The study concludes by arguing that there is a need to better support teachers and parents in providing opportunities for children to engage in outdoor play.
Messy play for vulnerable children
Another study looked explicitly at vulnerable children and getting messy in play.
The study, “Patterns and attributes in vulnerable children’s messy play” by Sue Gascoyne, et al., explores the patterns and attributes of messy play in vulnerable children.
The study defines vulnerable children as “children who are at risk of social, emotional, and/or developmental difficulties.” It used a mixed-methods approach, including interviews with parents and practitioners, and observations of children’s messy play.
Researchers found that vulnerable children engage in messy play in a variety of ways, but that there are some common patterns. For example, vulnerable children often use messy play to explore their emotions, to develop their relationships with others, and to learn about the world around them.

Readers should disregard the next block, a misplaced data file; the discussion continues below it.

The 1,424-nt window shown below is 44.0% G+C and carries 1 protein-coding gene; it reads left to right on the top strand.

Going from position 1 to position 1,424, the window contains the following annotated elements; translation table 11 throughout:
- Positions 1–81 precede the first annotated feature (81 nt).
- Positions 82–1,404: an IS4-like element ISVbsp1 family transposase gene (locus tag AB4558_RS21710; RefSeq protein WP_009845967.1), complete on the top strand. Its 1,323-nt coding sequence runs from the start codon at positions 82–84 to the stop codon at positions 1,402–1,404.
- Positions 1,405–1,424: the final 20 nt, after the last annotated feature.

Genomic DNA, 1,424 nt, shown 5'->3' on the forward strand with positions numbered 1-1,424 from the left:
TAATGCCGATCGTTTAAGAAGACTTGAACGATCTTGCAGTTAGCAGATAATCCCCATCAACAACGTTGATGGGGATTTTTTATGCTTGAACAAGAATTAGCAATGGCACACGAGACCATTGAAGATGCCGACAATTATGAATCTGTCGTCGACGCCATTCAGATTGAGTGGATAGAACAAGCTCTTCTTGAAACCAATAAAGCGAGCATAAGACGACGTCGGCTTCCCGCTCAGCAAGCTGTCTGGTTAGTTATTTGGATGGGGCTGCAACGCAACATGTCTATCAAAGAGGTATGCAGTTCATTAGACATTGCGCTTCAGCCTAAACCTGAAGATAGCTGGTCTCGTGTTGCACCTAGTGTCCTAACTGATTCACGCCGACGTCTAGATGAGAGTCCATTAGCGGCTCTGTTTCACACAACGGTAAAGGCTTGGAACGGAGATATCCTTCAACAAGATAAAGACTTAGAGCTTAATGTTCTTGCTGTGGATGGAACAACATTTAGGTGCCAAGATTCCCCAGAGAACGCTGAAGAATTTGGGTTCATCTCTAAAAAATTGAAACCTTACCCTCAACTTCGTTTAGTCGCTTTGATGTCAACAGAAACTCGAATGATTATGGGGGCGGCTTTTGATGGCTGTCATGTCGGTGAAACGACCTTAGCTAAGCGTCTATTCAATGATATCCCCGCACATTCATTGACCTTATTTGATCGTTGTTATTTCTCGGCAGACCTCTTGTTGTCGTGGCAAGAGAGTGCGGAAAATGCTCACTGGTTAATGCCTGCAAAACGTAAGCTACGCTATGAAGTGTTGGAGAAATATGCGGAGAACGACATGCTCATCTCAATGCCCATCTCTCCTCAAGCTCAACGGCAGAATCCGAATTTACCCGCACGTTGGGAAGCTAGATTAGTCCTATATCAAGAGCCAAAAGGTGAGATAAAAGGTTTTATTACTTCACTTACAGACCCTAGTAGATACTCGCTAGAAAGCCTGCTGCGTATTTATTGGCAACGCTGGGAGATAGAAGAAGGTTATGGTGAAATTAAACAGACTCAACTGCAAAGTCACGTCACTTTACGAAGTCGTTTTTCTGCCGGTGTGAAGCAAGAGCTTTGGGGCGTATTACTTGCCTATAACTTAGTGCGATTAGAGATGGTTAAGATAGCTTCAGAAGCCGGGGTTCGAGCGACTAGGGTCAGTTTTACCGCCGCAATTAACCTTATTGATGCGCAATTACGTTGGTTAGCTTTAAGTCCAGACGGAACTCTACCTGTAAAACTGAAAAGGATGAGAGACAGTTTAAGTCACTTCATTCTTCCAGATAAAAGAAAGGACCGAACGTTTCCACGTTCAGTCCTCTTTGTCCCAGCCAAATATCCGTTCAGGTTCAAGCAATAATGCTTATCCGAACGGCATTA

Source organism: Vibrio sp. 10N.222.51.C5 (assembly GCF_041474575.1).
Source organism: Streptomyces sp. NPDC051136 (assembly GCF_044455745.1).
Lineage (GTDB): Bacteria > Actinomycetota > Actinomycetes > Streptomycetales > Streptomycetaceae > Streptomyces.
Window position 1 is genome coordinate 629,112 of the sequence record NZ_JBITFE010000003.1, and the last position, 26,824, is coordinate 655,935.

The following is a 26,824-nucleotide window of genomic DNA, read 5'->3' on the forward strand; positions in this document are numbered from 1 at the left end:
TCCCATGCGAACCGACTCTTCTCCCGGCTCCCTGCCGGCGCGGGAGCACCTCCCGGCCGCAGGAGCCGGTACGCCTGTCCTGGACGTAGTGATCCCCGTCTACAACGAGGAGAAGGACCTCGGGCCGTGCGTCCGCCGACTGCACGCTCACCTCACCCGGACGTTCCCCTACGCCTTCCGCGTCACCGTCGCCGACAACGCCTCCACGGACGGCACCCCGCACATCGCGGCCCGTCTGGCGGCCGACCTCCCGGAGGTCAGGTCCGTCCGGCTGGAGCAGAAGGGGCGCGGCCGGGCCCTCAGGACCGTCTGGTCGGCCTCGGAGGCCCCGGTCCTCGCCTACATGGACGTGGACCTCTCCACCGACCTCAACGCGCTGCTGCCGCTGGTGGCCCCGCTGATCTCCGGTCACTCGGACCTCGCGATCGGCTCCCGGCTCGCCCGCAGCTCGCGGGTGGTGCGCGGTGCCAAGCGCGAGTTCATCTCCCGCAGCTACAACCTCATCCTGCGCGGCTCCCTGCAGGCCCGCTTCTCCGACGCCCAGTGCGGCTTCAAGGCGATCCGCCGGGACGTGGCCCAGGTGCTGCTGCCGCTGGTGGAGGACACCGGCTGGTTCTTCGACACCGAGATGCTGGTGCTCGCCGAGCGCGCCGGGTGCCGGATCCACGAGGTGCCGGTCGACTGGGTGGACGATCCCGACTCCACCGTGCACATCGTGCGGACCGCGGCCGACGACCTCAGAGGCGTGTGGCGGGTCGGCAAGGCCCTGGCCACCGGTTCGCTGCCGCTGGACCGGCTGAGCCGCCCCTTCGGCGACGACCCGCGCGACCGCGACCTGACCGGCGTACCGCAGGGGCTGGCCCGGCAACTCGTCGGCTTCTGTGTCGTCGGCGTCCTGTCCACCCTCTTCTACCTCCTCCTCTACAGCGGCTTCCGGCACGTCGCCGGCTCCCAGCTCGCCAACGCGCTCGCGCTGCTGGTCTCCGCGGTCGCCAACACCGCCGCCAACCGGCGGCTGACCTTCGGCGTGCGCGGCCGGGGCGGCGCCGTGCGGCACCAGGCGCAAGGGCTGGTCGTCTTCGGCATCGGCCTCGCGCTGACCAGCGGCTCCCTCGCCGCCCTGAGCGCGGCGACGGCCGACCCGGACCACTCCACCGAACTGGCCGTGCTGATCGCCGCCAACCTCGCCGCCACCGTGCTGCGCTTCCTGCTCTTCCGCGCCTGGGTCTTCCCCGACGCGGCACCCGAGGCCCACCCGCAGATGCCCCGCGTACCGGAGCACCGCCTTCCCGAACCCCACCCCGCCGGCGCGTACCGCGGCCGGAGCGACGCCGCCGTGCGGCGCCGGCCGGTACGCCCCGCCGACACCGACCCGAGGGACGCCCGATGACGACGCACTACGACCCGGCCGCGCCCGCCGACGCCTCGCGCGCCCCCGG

The study also found that there are some specific attributes of messy play that are particularly beneficial for vulnerable children, such as, messy play can help children to develop their sensory awareness, their problem-solving skills, and their self-confidence.
But researchers also found that vulnerable children often use messy play to express their emotions. For example, children might use messy play to express anger, sadness, or joy. As often vulnerable children are facing hardship other children might not be, this was important.
The study also found that messy play can help children to develop their relationships with others. For example, children might play together with messy materials, or they might help each other to clean up after messy play.
The study concludes by arguing that messy play is an important part of the development of vulnerable children, and that it should be encouraged.
Observing the babies experience this source of joy, excitement, relaxation and total presence, I can’t help but feel a sense of wonder and awe.
-Jodie, lead educator
Jodie Dzarir is the lead educator in the nursery studio at Little Scholars Burleigh campus. She agrees there’s a multitude of benefits when it comes to allowing children to get messy while they explore their world.
“My favourite would have to be the social and emotional development encountered, and the creative/imaginative stimulation it provides,” she says.
“Messy play allows babies the freedom to convey their emotions, experimenting different forms of self-expression. It stimulates their imagination and creativity as they engage in open-ended activities with no predetermined outcomes.